leader Hissene Habre, who had successfully ousted his
Libyan-backed rival, Goukouni Oueddei in June. In Veil: The
Secret Wars of the CIA 1981 - 1987 (New York: Simon and
Schuster, 1987), the Washington Post's Woodward says Casey
launched the Chad operation after an National Intelligence
Estimate he read his third day in office convinced him that
Chad could be Qaddafi's Achilles' heel.
According to Woodward, Casey selected Doe as one of 12 heads
of state from around the world to receive support from a
special security assistance program. ... Unknown to almost
everyone else involved in making decisions about Liberia for
the administration, this gave the CIA and the White House a
huge stake in keeping the Liberian regime in place.
That objective proved increasingly challenging. Although a
25-person constitutional commission headed by Amos Sawyer,
then dean of the University of Liberia, presented its report
in early 1983, the ruling PRC delayed the holding of a
promised referendum, creating growing unease in the country.
[Then the regime], Sawyer charges in his book, "altered the
draft to suit the specific political ambitions of Doe." ...
After tolerating a relatively free press immediately
following the coup, the regime began to react more
defensively, banning some editions of newspapers and jailing
reporters. In early 1984, the government shut down the
leading daily, The Observer, edited by Kenneth Best, one of
Africa's best known journalists. The PRC also used a ban on
political activity, enacted in the aftermath of the coup, to
crackdown on critics. ...
In preparation for presidential elections, Doe set up an
Interim Assembly (with himself as president), changed the
election timetable and his date of birth to meet the age
eligibility requirement in the constitution, created his own
political party, and declared his candidacy for office. In
the run-up to the vote, the regime barred two of the largest
parties from competing, including one headed by Sawyer. ...
When the balloting took place, Doe declared himself the
winner by 50.9 percent of the vote, despite ample evidence
that he had been defeated. Nevertheless, the Reagan
administration accepted the results. "This performance
established a beginning, however imperfect, " Assistant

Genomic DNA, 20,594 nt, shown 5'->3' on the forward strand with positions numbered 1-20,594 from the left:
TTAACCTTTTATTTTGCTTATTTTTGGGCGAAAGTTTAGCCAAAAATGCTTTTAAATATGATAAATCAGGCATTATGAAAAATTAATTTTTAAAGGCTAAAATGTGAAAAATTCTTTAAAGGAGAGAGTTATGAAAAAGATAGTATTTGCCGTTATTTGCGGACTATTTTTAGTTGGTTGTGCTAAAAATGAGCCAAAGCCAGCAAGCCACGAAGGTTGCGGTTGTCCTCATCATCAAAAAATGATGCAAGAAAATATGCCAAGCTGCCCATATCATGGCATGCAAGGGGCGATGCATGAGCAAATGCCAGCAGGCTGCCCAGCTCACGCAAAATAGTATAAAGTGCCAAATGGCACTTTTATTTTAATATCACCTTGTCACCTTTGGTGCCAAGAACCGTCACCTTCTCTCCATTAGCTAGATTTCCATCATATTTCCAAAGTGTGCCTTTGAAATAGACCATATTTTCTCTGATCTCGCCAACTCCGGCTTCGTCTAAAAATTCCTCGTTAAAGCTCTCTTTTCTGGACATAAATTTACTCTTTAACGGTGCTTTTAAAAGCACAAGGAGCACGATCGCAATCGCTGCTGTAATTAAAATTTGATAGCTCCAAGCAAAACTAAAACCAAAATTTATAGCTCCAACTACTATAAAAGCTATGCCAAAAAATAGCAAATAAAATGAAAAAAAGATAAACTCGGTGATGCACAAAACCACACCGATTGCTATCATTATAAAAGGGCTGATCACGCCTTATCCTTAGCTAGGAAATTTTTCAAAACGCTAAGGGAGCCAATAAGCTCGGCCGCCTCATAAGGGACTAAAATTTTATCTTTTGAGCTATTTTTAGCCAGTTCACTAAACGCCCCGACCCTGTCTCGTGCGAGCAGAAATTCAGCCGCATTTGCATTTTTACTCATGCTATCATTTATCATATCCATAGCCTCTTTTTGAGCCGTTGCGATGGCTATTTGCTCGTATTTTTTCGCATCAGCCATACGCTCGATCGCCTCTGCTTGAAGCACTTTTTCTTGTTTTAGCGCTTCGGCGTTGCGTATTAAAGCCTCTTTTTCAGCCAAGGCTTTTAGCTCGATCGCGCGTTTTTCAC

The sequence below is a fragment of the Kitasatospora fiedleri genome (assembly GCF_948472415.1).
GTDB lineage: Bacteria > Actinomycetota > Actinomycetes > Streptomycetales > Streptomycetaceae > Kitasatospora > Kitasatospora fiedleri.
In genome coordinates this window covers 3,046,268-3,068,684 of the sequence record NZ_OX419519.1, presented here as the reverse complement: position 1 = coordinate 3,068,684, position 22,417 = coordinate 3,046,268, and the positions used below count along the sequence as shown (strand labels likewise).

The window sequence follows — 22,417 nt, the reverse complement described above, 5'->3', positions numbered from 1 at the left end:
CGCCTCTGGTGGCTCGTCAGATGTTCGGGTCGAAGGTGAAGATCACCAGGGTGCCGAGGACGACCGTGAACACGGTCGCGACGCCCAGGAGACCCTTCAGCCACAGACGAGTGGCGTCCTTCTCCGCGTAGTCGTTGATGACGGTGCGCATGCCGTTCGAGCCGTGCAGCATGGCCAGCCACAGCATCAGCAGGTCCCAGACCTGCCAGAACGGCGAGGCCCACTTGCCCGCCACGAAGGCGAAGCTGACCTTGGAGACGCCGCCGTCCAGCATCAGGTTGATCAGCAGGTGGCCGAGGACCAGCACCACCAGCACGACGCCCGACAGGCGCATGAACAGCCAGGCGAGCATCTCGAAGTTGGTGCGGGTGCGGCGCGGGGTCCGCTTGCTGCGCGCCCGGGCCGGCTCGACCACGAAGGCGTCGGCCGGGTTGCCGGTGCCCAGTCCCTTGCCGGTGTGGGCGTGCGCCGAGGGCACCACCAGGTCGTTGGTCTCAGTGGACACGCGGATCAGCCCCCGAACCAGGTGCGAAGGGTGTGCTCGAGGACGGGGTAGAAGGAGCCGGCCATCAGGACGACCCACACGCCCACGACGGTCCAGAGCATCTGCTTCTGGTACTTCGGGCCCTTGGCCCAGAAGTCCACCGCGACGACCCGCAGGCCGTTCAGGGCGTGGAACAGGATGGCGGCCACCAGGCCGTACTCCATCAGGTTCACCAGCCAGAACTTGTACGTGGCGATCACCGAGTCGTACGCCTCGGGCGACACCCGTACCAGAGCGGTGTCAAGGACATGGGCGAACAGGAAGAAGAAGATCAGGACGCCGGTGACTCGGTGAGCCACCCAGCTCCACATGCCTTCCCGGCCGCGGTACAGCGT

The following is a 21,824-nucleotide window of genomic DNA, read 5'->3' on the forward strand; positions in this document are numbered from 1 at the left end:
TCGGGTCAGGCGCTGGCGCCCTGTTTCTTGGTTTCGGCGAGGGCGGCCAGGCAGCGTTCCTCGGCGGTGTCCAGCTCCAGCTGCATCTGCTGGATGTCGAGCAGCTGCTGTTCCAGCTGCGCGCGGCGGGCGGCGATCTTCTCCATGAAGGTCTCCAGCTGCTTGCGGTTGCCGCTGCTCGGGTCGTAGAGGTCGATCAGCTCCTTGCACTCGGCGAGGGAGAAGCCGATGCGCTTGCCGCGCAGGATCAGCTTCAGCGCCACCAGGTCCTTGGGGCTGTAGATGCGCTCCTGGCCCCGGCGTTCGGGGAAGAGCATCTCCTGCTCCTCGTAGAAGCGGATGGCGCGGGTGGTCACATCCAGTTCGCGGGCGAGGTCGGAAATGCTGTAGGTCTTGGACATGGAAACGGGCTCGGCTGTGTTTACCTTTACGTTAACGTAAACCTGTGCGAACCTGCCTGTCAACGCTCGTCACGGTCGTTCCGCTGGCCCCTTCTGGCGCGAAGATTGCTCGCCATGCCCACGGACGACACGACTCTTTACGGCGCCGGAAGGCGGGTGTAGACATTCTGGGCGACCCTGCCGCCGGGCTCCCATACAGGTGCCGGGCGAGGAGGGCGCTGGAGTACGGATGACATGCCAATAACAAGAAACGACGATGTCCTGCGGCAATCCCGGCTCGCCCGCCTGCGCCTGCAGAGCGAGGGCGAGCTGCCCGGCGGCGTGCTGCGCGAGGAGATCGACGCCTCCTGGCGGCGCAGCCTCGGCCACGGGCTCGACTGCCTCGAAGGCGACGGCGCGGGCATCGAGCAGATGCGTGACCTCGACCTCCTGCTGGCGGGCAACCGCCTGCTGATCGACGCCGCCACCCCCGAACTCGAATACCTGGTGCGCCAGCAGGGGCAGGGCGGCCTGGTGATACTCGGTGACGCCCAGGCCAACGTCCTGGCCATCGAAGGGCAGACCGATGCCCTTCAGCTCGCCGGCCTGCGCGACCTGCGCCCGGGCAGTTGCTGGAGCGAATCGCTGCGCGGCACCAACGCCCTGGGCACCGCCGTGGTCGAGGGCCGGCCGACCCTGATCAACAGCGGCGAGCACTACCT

Secretary of State Chester Crocker told Congress two months
Liberians were "baffled" by Washington's reaction and the
"reluctance to concede the grimness of Doe's human rights
record," Enoanyi says. The situation grew increasingly bad,
particularly after a failed coup attempt by Doe's exiled
former second-in-command Thomas Quiwonkpa, which was
followed by stepped-up attacks on the opposition.
The deterioration in the situation provoked a congressional
reaction. Prior to the election, Republican members of the
House Foreign Affairs Committee wrote Doe protesting the
trial of a leading opposition candidate, Ellen Johnson
Sirleaf, a former minister of finance and World Bank
official. After the election results were announced, the
House and Senate each passed nonbinding resolutions calling
for an end to U.S. assistance, but the administration
announced aid would continue.
During Liberia's election spectacle, Washington again became
preoccupied by Libya, sparked by the hijacking of a Trans
World Airline flight from Athens to Rome. ...
Meanwhile, the CIA activity in Liberia increased markedly.
"We were prepared to use every lever against Tripoli, and
Monrovia had an important part," said one intelligence
official with on-the-ground experience in West Africa. ...
The country [also] proved important for another covert
action that year -- the airlift to Unita mounted after the
1985 repeal of the Clark Amendment, which had barred covert
U.S. security assistance to any of the factions in Angola.
Almost as soon as the votes were counted, the Agency began
shipping materiel, with Roberts Field again playing a key
support role as a transit point.
In early 1987, Secretary of State George Shultz landed at
Roberts Field at the end of a six-nation African tour and,
to the consternation of many, applauded "continued efforts
towards political reconciliation" during a luncheon with
Doe. The secretary, who also met opposition leaders,
stressed that the government "must make changes in its
economic policies." ...
A General Accounting Office audit released shortly after
[Schultz's] return revealed massive mismanagement of U.S.
aid funds, which, on top of an existing $800,000 arrearage,
forced the administration to change course. After lengthy
negotiations, Liberia agreed in 1988 to hand over
supervision of government spending for two years to a team
of 17 experts from the U.S. Agency for International
Development (AID). Before the year ended, Doe had scuttled
the arrangement and the experts went home.
On December 24, 1989 two dozen armed insurgents quietly
crossed into Liberia from the Ivory Coast, ushering in a new
and tragic phase of the Liberian saga.
[continued in separate file on U.S. Policy in the 1990s]
These excerpts are distributed, with permission of the
author, by the Africa Policy Information Center (APIC).
APIC's primary objective is to widen the policy debate in
the United States around African issues and the U.S. role
in Africa, by concentrating on providing accessible
policy-relevant information and analysis usable by a
wide range of groups and individuals. APIC is
affiliated with the Washington Office on Africa (WOA),
a not-for-profit church, trade union and civil rights
group supported organization that works with Congress
on Africa-related legislation.